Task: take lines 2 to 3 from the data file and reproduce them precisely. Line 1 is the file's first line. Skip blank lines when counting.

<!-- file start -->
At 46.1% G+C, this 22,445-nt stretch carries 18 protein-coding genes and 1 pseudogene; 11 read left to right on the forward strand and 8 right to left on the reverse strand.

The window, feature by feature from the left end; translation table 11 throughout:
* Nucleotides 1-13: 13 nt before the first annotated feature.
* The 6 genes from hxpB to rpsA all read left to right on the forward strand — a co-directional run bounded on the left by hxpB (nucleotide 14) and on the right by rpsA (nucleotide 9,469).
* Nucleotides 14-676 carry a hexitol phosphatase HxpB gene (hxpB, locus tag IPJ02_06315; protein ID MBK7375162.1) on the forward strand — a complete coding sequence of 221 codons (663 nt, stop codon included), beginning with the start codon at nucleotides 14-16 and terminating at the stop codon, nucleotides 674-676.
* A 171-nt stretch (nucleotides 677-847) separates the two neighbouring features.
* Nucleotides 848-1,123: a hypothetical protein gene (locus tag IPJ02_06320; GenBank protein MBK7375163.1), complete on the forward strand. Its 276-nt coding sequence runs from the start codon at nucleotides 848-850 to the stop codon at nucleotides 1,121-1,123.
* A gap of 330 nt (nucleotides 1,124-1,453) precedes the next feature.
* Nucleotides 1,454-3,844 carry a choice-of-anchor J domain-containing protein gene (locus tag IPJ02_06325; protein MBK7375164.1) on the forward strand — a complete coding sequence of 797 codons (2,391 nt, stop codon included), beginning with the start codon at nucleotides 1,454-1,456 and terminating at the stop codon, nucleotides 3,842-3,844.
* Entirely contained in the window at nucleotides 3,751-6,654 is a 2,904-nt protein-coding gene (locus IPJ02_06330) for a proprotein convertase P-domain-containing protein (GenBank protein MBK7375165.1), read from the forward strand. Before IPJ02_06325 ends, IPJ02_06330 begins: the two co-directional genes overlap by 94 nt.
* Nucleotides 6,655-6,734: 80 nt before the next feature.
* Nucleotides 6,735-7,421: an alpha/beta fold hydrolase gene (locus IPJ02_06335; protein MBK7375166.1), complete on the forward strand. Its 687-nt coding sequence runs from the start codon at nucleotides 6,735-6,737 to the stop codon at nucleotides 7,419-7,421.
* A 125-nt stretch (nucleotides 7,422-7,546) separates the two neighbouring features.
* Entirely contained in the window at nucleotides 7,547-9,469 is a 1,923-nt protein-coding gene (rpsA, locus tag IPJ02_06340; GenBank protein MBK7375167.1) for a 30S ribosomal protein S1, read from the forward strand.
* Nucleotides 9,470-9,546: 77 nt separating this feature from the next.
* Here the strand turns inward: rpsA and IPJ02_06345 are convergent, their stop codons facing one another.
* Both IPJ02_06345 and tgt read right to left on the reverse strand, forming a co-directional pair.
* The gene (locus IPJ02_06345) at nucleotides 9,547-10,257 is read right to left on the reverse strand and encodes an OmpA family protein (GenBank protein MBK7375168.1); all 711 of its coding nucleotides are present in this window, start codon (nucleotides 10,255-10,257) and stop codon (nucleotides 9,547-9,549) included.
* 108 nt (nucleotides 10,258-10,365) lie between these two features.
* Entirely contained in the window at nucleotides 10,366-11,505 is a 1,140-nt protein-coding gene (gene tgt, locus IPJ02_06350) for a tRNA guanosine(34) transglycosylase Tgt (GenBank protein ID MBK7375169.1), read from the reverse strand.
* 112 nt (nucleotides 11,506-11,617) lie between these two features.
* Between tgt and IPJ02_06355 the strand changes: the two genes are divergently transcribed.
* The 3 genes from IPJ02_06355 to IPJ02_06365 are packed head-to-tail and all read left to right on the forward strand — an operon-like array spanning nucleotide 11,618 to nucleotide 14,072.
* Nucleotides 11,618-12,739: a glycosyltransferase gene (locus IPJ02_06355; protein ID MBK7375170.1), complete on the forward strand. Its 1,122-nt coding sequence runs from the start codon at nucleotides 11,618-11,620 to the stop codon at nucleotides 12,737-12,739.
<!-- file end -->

The window, feature by feature from the left end; translation table 11 throughout:
* Nucleotides 1-13: 13 nt before the first annotated feature.